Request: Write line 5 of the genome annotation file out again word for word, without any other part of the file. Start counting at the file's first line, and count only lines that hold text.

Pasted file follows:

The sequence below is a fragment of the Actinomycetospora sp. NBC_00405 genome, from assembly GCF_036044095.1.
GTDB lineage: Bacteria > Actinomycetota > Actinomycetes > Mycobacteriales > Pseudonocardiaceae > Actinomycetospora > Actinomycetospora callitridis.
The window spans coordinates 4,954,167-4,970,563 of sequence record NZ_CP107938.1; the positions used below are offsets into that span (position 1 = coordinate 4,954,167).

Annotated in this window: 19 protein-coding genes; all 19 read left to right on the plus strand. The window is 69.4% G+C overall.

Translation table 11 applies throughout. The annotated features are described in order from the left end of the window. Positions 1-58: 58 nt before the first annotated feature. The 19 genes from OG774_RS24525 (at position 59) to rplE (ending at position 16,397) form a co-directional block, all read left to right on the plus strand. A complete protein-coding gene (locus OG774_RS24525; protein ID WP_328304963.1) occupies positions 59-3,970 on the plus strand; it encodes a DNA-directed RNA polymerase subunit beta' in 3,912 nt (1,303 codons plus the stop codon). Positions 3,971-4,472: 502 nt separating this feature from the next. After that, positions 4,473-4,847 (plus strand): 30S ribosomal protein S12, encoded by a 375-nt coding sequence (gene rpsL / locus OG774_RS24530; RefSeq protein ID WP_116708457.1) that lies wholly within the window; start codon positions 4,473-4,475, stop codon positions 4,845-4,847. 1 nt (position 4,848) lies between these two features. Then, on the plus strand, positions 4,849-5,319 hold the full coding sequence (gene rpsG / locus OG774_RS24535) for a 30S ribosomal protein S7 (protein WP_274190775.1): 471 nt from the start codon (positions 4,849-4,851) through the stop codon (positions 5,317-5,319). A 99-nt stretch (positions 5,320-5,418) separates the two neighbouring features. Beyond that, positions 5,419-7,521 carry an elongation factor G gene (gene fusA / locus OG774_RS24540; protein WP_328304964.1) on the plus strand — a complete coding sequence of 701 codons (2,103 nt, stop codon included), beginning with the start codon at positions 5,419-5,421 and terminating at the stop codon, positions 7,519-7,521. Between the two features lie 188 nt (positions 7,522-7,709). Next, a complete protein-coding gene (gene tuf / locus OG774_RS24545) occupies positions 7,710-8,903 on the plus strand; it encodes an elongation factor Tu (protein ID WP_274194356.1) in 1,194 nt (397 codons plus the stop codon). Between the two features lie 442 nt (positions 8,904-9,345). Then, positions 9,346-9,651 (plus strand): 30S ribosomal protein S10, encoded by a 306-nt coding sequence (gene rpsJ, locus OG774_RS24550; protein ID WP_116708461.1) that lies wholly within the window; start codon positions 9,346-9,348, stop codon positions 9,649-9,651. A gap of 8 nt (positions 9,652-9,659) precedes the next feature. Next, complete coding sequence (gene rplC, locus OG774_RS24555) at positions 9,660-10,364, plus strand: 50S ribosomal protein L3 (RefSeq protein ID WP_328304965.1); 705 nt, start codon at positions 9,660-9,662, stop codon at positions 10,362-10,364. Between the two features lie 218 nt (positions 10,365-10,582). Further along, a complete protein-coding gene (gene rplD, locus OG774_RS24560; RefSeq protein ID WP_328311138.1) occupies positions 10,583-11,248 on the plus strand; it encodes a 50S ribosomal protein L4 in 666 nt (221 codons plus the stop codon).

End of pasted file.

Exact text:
Translation table 11 applies throughout. The annotated features are described in order from the left end of the window. Positions 1-58: 58 nt before the first annotated feature. The 19 genes from OG774_RS24525 (at position 59) to rplE (ending at position 16,397) form a co-directional block, all read left to right on the plus strand. A complete protein-coding gene (locus OG774_RS24525; protein ID WP_328304963.1) occupies positions 59-3,970 on the plus strand; it encodes a DNA-directed RNA polymerase subunit beta' in 3,912 nt (1,303 codons plus the stop codon). Positions 3,971-4,472: 502 nt separating this feature from the next. After that, positions 4,473-4,847 (plus strand): 30S ribosomal protein S12, encoded by a 375-nt coding sequence (gene rpsL / locus OG774_RS24530; RefSeq protein ID WP_116708457.1) that lies wholly within the window; start codon positions 4,473-4,475, stop codon positions 4,845-4,847. 1 nt (position 4,848) lies between these two features. Then, on the plus strand, positions 4,849-5,319 hold the full coding sequence (gene rpsG / locus OG774_RS24535) for a 30S ribosomal protein S7 (protein WP_274190775.1): 471 nt from the start codon (positions 4,849-4,851) through the stop codon (positions 5,317-5,319). A 99-nt stretch (positions 5,320-5,418) separates the two neighbouring features. Beyond that, positions 5,419-7,521 carry an elongation factor G gene (gene fusA / locus OG774_RS24540; protein WP_328304964.1) on the plus strand — a complete coding sequence of 701 codons (2,103 nt, stop codon included), beginning with the start codon at positions 5,419-5,421 and terminating at the stop codon, positions 7,519-7,521. Between the two features lie 188 nt (positions 7,522-7,709). Next, a complete protein-coding gene (gene tuf / locus OG774_RS24545) occupies positions 7,710-8,903 on the plus strand; it encodes an elongation factor Tu (protein ID WP_274194356.1) in 1,194 nt (397 codons plus the stop codon). Between the two features lie 442 nt (positions 8,904-9,345). Then, positions 9,346-9,651 (plus strand): 30S ribosomal protein S10, encoded by a 306-nt coding sequence (gene rpsJ, locus OG774_RS24550; protein ID WP_116708461.1) that lies wholly within the window; start codon positions 9,346-9,348, stop codon positions 9,649-9,651. A gap of 8 nt (positions 9,652-9,659) precedes the next feature. Next, complete coding sequence (gene rplC, locus OG774_RS24555) at positions 9,660-10,364, plus strand: 50S ribosomal protein L3 (RefSeq protein ID WP_328304965.1); 705 nt, start codon at positions 9,660-9,662, stop codon at positions 10,362-10,364. Between the two features lie 218 nt (positions 10,365-10,582). Further along, a complete protein-coding gene (gene rplD, locus OG774_RS24560; RefSeq protein ID WP_328311138.1) occupies positions 10,583-11,248 on the plus strand; it encodes a 50S ribosomal protein L4 in 666 nt (221 codons plus the stop codon).